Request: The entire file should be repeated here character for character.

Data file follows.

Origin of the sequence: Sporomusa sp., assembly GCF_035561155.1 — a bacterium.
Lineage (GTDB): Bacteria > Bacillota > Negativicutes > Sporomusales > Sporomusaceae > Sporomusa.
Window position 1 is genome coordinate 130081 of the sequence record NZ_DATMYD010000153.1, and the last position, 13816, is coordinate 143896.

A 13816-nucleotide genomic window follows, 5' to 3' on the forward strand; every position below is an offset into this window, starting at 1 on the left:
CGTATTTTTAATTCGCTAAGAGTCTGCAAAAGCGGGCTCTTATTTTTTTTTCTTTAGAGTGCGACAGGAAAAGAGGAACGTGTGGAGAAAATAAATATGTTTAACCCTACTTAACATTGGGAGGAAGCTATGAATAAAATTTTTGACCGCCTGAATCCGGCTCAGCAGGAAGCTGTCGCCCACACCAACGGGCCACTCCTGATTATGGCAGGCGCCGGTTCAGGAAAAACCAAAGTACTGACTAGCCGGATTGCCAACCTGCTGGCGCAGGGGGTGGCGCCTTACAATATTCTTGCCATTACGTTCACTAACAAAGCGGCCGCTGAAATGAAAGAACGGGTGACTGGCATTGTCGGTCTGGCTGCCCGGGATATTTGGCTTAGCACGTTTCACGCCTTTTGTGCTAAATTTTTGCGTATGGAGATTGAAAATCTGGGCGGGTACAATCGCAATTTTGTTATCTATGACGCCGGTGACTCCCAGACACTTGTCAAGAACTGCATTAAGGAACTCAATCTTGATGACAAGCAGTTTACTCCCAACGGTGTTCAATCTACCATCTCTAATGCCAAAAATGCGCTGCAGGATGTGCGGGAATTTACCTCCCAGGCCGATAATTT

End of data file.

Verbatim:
Origin of the sequence: Sporomusa sp., assembly GCF_035561155.1 — a bacterium.
Lineage (GTDB): Bacteria > Bacillota > Negativicutes > Sporomusales > Sporomusaceae > Sporomusa.
Window position 1 is genome coordinate 130081 of the sequence record NZ_DATMYD010000153.1, and the last position, 13816, is coordinate 143896.

A 13816-nucleotide genomic window follows, 5' to 3' on the forward strand; every position below is an offset into this window, starting at 1 on the left:
CGTATTTTTAATTCGCTAAGAGTCTGCAAAAGCGGGCTCTTATTTTTTTTTCTTTAGAGTGCGACAGGAAAAGAGGAACGTGTGGAGAAAATAAATATGTTTAACCCTACTTAACATTGGGAGGAAGCTATGAATAAAATTTTTGACCGCCTGAATCCGGCTCAGCAGGAAGCTGTCGCCCACACCAACGGGCCACTCCTGATTATGGCAGGCGCCGGTTCAGGAAAAACCAAAGTACTGACTAGCCGGATTGCCAACCTGCTGGCGCAGGGGGTGGCGCCTTACAATATTCTTGCCATTACGTTCACTAACAAAGCGGCCGCTGAAATGAAAGAACGGGTGACTGGCATTGTCGGTCTGGCTGCCCGGGATATTTGGCTTAGCACGTTTCACGCCTTTTGTGCTAAATTTTTGCGTATGGAGATTGAAAATCTGGGCGGGTACAATCGCAATTTTGTTATCTATGACGCCGGTGACTCCCAGACACTTGTCAAGAACTGCATTAAGGAACTCAATCTTGATGACAAGCAGTTTACTCCCAACGGTGTTCAATCTACCATCTCTAATGCCAAAAATGCGCTGCAGGATGTGCGGGAATTTACCTCCCAGGCCGATAATTT